Based on your financial information, contact information, or buying and selling activity, it appears that your account is associated with user ID “OTHER SELLER”. Normally when 2 accounts share this sort of information it indicates that the accounts belong to the same person. Since this other account is limited, restricted, suspended, or otherwise not meeting minimum seller standards, we’ve limited selling on this account as well. You can now sell up to 10 items monthly and up to $500.00 monthly.

In 90 days, we’ll reassess and may adjust your limit. Alternatively, you can increase your limits immediately by resolving any issues with the original account. Instructions on how to resolve any issues were sent to the email address registered to that account.”

Can you imagine this happening to co-worker in the same building? Or students in a dorm? IP addresses are often assigned randomly by routers, so you never know who might be on one you were on yesterday.

I warned all my former co-workers, to protect them from the same sort of punishment. And now, I am using the soap box of Savings.com to warn the general public. Make absolutely certain you aren’t sharing shipping information and an IP address with co-workers who are less conscientious about their eBay performance.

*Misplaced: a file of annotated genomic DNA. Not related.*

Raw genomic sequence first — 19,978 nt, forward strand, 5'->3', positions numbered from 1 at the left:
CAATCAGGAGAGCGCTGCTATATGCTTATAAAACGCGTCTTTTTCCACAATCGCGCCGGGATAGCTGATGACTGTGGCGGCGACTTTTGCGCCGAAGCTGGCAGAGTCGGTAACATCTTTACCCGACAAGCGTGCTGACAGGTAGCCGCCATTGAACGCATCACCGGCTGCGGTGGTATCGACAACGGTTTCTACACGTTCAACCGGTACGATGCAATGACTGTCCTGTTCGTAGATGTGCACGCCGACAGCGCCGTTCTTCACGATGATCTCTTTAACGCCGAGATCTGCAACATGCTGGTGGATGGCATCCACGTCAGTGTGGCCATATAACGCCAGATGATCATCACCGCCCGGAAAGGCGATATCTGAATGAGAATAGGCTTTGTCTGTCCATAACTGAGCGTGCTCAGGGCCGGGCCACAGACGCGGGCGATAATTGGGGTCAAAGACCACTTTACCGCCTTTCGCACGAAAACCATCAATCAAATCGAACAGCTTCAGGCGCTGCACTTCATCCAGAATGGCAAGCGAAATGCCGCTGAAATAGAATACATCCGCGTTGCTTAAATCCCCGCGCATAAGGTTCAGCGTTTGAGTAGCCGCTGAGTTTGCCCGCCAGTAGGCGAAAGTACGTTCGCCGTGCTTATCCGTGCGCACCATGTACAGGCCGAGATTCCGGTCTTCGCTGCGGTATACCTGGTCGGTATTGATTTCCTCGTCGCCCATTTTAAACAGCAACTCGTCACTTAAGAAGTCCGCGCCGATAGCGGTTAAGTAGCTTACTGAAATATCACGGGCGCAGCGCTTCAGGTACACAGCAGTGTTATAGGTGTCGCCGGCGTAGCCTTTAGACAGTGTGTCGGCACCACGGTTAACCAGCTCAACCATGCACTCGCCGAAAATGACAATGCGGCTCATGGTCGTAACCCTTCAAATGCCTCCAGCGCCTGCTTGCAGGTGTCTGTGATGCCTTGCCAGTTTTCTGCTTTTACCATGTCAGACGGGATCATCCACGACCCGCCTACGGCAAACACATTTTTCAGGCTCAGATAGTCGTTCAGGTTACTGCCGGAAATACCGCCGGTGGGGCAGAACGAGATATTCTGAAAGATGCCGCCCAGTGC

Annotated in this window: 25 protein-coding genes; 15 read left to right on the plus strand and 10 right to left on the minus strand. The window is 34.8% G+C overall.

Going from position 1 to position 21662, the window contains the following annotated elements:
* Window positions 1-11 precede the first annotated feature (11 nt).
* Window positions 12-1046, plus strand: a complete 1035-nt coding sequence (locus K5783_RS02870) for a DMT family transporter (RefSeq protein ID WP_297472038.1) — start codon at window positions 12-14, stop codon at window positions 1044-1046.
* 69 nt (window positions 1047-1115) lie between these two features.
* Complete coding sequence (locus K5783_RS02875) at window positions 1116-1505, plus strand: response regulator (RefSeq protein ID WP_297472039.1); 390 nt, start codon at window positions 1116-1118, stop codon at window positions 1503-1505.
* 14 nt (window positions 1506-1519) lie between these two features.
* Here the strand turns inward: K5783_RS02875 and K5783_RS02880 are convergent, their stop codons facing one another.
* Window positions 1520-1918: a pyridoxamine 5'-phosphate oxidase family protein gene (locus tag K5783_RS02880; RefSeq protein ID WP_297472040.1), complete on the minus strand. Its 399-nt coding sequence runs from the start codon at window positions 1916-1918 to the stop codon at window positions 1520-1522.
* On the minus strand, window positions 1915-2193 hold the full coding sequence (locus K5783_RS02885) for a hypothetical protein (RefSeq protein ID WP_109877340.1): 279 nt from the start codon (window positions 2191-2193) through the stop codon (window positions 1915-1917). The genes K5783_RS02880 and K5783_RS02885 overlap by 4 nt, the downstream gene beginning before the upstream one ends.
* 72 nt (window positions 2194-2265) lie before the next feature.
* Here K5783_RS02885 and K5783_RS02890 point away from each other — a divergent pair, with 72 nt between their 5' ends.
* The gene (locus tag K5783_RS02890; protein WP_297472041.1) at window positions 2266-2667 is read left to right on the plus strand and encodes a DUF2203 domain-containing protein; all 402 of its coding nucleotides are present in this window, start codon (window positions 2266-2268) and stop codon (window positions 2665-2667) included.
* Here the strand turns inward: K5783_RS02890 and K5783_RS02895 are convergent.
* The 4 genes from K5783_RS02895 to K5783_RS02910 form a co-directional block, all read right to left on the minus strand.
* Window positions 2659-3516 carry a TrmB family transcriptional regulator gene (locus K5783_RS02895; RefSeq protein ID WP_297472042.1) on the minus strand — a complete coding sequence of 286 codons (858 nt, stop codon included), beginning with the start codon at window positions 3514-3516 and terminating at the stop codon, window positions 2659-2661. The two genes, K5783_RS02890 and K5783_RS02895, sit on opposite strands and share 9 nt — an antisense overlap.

For some reason I am reminded of when Yogi Berra said “It’s so crowded nobody goes there anymore.” This may be the very last straw for me and eBay, I may begin looking for a new place to buy and sell things online. Anyone have any favorites?

Comments (8)

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  1. SavingsIQ

    3 years ago

    Craigslist is good. ebay has too many rules and people can screw you over just because they want to. not too keen on that.

  2. stella.louise

    3 years ago

    Agree with the Craigslist rec: no listing fees, no shipping (it’s local, so buyer will come to you). Just price your item reasonably–although maybe a bit higher than you actually want to get since Craigslist buyers like to haggle you down.

  3. brwood

    3 years ago

    What I used to love about the Ebay auction though was that it was a textbook example of the free market. Even if you had no idea what a Mickey Mantel rookie card was worth, the buyers at Ebay would pay the market rate regardless.

  4. ebbeszoo

    3 years ago

    i have never sold anything on ebay, just bought items but had good experiences buying items. now on craigslist i have given items under free and i have alos bought items, seveal good experiences on both

  5. ebbeszoo

    3 years ago

    alaso agree the reason i havent used ebay to sell things is the rules, thats why i just went ahead and gave things away on craigslist, even though i didnt make any money, less hazzle. less rules

  6. ChuckG

    3 years ago

    I motion also for Craigslisting however I would not give up on eBay. I bought software here for $35 and sold it overseas for $200. I could not have done that on Craigslist. While eBay has its issues, so does every other auction site. I say, let the past be the past and try again.